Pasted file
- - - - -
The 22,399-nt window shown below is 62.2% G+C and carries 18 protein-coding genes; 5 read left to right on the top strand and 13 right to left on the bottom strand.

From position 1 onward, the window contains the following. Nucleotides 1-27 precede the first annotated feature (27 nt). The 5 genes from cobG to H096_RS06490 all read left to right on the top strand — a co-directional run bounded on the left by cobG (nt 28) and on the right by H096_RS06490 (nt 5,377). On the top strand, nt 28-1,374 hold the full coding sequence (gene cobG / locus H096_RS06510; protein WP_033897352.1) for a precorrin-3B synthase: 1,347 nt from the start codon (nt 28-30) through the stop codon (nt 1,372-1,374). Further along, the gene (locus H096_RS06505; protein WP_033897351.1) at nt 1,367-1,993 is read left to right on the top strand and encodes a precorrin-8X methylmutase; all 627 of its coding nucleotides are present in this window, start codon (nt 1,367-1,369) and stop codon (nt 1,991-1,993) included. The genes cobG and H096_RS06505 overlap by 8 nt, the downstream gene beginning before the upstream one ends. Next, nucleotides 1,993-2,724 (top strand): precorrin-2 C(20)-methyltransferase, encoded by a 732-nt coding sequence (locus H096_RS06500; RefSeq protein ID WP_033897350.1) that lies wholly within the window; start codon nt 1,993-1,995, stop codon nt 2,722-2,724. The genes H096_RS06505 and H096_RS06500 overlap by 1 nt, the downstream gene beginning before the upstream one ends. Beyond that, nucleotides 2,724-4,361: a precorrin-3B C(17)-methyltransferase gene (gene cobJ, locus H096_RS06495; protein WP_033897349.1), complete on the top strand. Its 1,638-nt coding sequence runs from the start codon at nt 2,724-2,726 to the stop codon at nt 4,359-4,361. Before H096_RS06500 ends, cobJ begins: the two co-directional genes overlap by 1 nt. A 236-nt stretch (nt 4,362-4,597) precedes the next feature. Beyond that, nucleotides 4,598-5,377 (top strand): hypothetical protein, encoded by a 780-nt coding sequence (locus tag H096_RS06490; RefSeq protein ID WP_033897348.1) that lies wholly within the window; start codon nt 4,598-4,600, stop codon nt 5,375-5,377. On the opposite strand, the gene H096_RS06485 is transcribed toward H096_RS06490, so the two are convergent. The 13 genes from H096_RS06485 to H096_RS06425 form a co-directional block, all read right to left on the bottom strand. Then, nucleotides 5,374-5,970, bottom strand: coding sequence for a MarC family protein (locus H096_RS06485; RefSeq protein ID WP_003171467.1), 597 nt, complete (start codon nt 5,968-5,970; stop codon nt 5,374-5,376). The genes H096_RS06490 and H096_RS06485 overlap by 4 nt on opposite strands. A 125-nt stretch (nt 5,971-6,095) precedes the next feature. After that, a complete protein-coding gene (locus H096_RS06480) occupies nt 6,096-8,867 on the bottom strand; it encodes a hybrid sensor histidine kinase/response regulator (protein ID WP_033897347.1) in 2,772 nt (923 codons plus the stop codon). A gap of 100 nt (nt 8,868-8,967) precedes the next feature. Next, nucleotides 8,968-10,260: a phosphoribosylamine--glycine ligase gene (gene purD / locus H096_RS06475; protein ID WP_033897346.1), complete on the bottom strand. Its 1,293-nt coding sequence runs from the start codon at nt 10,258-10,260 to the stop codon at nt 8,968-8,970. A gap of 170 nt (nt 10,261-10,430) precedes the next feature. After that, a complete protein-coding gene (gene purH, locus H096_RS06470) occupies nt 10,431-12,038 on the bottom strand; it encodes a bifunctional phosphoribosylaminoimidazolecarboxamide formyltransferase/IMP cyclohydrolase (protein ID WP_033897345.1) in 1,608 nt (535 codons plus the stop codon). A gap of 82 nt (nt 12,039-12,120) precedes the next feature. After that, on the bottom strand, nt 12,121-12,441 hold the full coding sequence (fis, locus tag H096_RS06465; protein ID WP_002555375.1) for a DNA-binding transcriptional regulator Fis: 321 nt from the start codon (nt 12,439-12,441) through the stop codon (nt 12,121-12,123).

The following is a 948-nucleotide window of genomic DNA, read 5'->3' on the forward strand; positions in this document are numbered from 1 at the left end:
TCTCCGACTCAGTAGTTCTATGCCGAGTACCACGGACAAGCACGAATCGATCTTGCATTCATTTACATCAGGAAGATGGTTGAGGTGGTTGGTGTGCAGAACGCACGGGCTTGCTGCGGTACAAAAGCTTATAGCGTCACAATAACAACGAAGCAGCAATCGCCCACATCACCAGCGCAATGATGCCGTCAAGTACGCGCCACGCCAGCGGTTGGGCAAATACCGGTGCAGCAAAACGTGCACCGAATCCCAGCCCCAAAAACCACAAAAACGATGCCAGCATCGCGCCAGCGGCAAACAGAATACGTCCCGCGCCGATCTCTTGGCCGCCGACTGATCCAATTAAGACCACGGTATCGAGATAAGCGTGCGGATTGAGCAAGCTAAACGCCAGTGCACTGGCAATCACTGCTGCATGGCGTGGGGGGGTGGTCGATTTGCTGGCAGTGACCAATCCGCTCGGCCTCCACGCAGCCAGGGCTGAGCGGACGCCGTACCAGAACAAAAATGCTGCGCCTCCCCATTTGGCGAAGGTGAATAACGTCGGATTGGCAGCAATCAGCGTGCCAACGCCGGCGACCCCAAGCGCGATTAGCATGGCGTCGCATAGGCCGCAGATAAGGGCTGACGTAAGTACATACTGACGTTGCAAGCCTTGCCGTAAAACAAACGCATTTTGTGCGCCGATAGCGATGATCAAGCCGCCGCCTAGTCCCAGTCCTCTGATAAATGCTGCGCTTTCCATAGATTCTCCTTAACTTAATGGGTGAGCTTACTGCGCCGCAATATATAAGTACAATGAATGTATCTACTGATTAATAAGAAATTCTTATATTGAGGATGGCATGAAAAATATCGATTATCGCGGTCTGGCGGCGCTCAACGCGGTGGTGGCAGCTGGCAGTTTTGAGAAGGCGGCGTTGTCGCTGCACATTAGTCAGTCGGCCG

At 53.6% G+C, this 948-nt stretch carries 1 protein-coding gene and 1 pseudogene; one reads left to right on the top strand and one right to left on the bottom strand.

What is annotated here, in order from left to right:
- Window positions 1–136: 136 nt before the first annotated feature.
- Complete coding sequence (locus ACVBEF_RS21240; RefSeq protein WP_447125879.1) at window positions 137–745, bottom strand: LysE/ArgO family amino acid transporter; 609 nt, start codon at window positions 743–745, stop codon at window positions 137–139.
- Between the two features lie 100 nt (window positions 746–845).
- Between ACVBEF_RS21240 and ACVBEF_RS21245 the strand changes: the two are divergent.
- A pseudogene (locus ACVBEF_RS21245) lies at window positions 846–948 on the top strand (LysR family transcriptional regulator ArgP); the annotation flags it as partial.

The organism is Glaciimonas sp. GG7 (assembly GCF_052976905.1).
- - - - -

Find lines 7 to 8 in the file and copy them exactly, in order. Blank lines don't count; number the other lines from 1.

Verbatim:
- Window positions 1–136: 136 nt before the first annotated feature.
- Complete coding sequence (locus ACVBEF_RS21240; RefSeq protein WP_447125879.1) at window positions 137–745, bottom strand: LysE/ArgO family amino acid transporter; 609 nt, start codon at window positions 743–745, stop codon at window positions 137–139.